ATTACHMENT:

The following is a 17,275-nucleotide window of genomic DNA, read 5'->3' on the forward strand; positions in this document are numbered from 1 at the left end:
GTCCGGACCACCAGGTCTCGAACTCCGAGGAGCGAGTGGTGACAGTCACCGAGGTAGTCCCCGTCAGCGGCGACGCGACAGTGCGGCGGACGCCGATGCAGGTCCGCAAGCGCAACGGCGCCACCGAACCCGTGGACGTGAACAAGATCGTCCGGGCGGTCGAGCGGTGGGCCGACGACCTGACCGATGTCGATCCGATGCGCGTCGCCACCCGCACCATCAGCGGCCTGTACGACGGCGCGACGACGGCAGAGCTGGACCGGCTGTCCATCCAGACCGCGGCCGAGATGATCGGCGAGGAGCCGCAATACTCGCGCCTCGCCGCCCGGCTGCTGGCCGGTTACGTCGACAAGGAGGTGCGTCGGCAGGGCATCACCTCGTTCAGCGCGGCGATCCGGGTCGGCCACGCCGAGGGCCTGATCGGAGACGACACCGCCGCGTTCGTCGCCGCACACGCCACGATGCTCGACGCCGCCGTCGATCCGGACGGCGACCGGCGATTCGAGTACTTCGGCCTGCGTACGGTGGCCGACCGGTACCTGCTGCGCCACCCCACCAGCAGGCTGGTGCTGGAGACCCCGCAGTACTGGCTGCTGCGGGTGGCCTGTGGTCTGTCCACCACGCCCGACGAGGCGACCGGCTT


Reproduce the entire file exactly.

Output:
The following is a 17,275-nucleotide window of genomic DNA, read 5'->3' on the forward strand; positions in this document are numbered from 1 at the left end:
GTCCGGACCACCAGGTCTCGAACTCCGAGGAGCGAGTGGTGACAGTCACCGAGGTAGTCCCCGTCAGCGGCGACGCGACAGTGCGGCGGACGCCGATGCAGGTCCGCAAGCGCAACGGCGCCACCGAACCCGTGGACGTGAACAAGATCGTCCGGGCGGTCGAGCGGTGGGCCGACGACCTGACCGATGTCGATCCGATGCGCGTCGCCACCCGCACCATCAGCGGCCTGTACGACGGCGCGACGACGGCAGAGCTGGACCGGCTGTCCATCCAGACCGCGGCCGAGATGATCGGCGAGGAGCCGCAATACTCGCGCCTCGCCGCCCGGCTGCTGGCCGGTTACGTCGACAAGGAGGTGCGTCGGCAGGGCATCACCTCGTTCAGCGCGGCGATCCGGGTCGGCCACGCCGAGGGCCTGATCGGAGACGACACCGCCGCGTTCGTCGCCGCACACGCCACGATGCTCGACGCCGCCGTCGATCCGGACGGCGACCGGCGATTCGAGTACTTCGGCCTGCGTACGGTGGCCGACCGGTACCTGCTGCGCCACCCCACCAGCAGGCTGGTGCTGGAGACCCCGCAGTACTGGCTGCTGCGGGTGGCCTGTGGTCTGTCCACCACGCCCGACGAGGCGACCGGCTT